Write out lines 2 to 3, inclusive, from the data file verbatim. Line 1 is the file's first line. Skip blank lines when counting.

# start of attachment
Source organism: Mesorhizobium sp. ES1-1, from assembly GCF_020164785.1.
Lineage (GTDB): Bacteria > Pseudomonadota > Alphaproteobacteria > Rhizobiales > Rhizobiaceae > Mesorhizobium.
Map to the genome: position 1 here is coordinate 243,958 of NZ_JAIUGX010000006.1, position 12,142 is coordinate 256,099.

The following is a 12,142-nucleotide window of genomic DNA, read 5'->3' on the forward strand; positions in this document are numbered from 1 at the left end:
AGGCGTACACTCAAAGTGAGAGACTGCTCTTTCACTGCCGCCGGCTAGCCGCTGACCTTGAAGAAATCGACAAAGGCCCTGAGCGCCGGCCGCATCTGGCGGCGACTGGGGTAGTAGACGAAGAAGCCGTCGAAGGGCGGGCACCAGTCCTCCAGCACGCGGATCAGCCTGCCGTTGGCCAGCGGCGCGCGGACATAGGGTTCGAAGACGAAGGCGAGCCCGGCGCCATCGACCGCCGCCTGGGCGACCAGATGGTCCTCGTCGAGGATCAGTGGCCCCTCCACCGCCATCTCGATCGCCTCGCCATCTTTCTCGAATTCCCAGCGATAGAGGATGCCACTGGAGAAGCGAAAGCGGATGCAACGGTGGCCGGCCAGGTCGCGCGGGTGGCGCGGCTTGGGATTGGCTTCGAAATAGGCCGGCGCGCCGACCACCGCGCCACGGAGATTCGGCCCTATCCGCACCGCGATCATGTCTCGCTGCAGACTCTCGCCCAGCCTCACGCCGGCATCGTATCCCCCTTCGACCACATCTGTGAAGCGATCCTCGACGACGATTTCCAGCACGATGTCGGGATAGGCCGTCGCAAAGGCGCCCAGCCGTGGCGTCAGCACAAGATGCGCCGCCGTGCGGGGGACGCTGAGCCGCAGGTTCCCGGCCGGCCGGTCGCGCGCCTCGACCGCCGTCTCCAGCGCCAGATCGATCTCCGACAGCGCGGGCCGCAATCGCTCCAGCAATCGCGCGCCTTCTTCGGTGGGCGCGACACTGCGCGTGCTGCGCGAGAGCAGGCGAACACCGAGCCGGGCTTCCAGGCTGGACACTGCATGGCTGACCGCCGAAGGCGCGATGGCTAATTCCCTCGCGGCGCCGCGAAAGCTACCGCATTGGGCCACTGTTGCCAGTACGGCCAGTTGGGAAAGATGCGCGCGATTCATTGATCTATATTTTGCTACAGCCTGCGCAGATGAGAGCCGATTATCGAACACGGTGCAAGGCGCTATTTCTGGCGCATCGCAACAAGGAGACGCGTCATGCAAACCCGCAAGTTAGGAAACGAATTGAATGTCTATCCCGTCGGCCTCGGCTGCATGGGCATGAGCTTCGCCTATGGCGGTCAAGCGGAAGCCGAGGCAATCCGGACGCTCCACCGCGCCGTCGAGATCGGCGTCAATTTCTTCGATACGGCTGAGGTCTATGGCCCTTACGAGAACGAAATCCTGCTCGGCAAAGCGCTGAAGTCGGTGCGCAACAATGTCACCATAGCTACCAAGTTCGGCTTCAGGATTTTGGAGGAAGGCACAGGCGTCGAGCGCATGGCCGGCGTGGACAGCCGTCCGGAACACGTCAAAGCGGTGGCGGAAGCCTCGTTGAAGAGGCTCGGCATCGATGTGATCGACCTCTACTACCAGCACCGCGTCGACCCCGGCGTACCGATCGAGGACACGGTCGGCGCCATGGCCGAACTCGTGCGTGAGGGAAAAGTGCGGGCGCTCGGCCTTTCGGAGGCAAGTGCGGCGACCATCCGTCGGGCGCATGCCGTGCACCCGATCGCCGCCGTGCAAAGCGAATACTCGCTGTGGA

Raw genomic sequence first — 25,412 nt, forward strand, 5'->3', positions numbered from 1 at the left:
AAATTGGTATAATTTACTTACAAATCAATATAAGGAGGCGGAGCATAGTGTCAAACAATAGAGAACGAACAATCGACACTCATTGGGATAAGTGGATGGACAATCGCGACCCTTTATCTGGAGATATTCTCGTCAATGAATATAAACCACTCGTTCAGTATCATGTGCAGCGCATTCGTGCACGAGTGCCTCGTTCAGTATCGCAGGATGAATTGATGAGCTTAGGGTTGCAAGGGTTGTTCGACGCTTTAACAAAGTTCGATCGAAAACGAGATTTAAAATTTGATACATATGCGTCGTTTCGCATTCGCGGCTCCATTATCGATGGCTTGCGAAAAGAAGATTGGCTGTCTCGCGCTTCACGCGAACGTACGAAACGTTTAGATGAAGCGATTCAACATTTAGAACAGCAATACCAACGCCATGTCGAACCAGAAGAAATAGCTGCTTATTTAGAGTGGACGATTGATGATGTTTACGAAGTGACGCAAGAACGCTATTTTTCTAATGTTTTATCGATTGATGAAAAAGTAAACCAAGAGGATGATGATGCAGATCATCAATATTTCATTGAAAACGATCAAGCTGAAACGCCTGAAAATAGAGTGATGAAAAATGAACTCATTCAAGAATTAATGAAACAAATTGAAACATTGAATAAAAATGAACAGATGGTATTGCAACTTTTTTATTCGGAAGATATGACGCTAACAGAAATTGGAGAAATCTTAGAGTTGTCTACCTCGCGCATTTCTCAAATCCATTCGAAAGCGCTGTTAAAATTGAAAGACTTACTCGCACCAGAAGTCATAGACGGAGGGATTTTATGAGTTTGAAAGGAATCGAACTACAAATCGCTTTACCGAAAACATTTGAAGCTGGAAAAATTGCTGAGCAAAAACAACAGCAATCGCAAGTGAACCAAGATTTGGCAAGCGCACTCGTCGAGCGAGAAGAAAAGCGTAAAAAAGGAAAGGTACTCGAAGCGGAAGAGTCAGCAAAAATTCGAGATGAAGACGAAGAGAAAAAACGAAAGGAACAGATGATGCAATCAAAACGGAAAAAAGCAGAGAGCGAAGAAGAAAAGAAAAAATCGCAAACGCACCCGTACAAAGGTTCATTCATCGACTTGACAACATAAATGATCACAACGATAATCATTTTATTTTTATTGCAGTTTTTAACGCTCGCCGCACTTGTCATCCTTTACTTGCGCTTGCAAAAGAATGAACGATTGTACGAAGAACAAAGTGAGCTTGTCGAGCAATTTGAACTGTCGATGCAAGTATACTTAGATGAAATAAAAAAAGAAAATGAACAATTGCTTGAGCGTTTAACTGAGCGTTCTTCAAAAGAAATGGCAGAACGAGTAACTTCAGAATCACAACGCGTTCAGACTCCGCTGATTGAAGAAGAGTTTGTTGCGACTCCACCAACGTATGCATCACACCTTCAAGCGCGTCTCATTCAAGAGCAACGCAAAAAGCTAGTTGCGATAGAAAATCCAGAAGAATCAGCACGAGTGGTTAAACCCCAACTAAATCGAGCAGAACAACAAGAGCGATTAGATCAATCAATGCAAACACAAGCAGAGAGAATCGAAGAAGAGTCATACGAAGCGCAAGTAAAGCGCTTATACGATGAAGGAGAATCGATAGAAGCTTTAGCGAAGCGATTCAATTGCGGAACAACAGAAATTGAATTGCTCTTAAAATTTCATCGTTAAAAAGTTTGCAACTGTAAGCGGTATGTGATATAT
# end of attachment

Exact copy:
Lineage (GTDB): Bacteria > Pseudomonadota > Alphaproteobacteria > Rhizobiales > Rhizobiaceae > Mesorhizobium.
Map to the genome: position 1 here is coordinate 243,958 of NZ_JAIUGX010000006.1, position 12,142 is coordinate 256,099.